The “Ghosts of the Past” arc wraps up with a powerful, character driven issue packing an inspiring message.
Green Lanterns may not be the main Green Lantern title at DC Comics, but over the past five issues this series has risen to be one of my favorite DC series. The best superhero stories are ones that humanize their heroes, focusing on the person beneath the costume facing everyday struggles despite their powers, showing readers that we all face hardship. Green Lanterns #47 does just that with the conclusion to the five-issue “Ghosts of the Past” arc, boasting an impactful story that elevates both its heroes to new heights while presenting a thoughtful lesson about trauma.
From the onset of this arc, readers have known this would be a character-driven story examining Jessica Cruz’s past and its effect on her ability to carry out her duties as a Green Lantern. Long story short- her inability to reconcile with her past is draining her will power, but if she gives into the hate and fear brought on by her trauma she’ll be consumed by Volthoom’s power ring once again. The recurring theme here focuses on the effects of untreated trauma on even the strongest of people, and this issue excellently displays those effects.
It’s no secret that Jessica Cruz is a very powerful Lantern when she’s at the top of her game, yet her inability to cope with the vicious murders of her closest friends has derailed her ability to create constructs. Jessica falls to her lowest point in #47 in a truly unsettling way- she’s given up, unable to muster the strength to face her past becoming consumed by fear. After watching her struggle so much throughout this story, watching Jessica completely give up is a heartbreaking moment that proves how unchecked trauma can destroy even the strongest people.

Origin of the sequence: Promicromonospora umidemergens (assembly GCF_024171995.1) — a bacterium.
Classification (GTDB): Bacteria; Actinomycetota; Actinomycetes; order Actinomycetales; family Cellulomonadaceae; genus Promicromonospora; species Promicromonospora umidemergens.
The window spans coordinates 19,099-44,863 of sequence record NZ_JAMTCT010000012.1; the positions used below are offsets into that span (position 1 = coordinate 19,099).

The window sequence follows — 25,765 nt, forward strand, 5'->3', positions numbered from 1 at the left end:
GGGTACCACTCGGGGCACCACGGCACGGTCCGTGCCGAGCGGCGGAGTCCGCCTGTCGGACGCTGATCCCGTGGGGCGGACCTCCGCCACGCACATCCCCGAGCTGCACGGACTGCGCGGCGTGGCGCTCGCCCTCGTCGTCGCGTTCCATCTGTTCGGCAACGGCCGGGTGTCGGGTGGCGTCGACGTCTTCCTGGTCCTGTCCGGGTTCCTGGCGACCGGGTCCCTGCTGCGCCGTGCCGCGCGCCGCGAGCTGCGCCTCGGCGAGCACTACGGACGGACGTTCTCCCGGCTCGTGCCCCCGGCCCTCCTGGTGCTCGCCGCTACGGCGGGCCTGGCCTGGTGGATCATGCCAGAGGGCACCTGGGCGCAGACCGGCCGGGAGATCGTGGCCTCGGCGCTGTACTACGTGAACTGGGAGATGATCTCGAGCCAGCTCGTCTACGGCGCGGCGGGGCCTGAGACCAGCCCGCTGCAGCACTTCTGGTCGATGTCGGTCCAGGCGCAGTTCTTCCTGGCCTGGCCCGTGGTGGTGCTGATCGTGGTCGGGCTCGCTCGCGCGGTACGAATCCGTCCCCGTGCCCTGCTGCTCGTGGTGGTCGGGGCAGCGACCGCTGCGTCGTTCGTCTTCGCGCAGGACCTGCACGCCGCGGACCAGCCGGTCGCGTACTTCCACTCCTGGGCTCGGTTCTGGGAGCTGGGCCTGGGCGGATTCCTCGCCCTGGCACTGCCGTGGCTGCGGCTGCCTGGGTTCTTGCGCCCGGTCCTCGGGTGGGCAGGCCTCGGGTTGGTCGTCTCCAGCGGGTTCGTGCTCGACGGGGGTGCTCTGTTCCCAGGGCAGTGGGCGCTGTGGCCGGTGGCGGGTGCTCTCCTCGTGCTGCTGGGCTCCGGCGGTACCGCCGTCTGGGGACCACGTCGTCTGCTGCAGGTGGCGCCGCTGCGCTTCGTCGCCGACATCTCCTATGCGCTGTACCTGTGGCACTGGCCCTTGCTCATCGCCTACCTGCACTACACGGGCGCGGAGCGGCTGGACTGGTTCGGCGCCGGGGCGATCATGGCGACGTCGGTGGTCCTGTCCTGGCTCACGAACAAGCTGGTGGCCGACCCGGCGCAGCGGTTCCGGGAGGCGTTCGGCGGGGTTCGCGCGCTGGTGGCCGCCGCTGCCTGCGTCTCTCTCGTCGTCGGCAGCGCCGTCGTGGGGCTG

Throughout the last few issues, there’s been a focus on mosquitoes, how they leech off people innocuously despite being responsible for millions of deaths, how even when they’re eradicated their effects linger. It’s a metaphor that perfectly exemplifies the point writer Tim Seeley is trying to make about trauma, a metaphor that comes full circle in the midst of Jessica’s most trying moment.
She makes a cry for help explaining her actions, how a mosquito’s bite doesn’t just take your blood, it leaves a stingy itch that can carry malaria and kill you, it’s something that can’t be ignored- she’s explaining to Simon that she just can’t ignore her own traumatic, killer mosquito bite, the sudden deaths of her friends at the hands of faceless murderers. It’s an eloquent way of displaying just how far Jessica has fallen while tying the entire arc together through a well-crafted recurring metaphor.
It’s not all bad though, as this sets up Simon Baz for a pretty damn heroic moment of his own that exemplifies the incomparable bond he and Jessica share. Powerless and without a ring Baz confronts Jessica, disarming her through sheer respect, admiration, and understanding. He shows just how much he cares for Jessica while showcasing how inseparable the two are with a genuinely heartwarming speech explaining to Jess just how strong she is. More importantly, his support is a message to readers who may be suffering- nobody can go through trauma alone and it’s okay to get help.
When Simon and Jessica emerge from their struggle, Jessica is stronger than ever thanks to Simon. Without Simon, Jessica would’ve irrevocably fallen under the power ring’s control and lingered in trauma for the rest of her life, but instead she merges with a greater will than ever before. The message is clear- we all go through trauma and dealing with it is messy, but with the help of incredible friends we can all conquer our problems and emerge better than ever.
The Justice League and John Constantine are back in this issue, but their presence feels like an afterthought bordering on unnecessary. While their consumption at the hands of Singularity Jain shows just how powerful the villain is while reinforcing the notion that everyone has trauma they’re running from, it serves no purpose to the greater narrative- especially once John miraculously saves them with no real explanation. John Constantine’s humor is a welcome addition once again, but in this issue I felt no real purpose for his presence.
Jessica Cruz has been on a transformative journey throughout “Ghosts of the Past,” a journey that leaves her at her absolute strongest. Green Lanterns #47 manages to tell a character driven and entertaining story while providing a powerful message for readers to walk away with- a feat that can’t go unnoticed.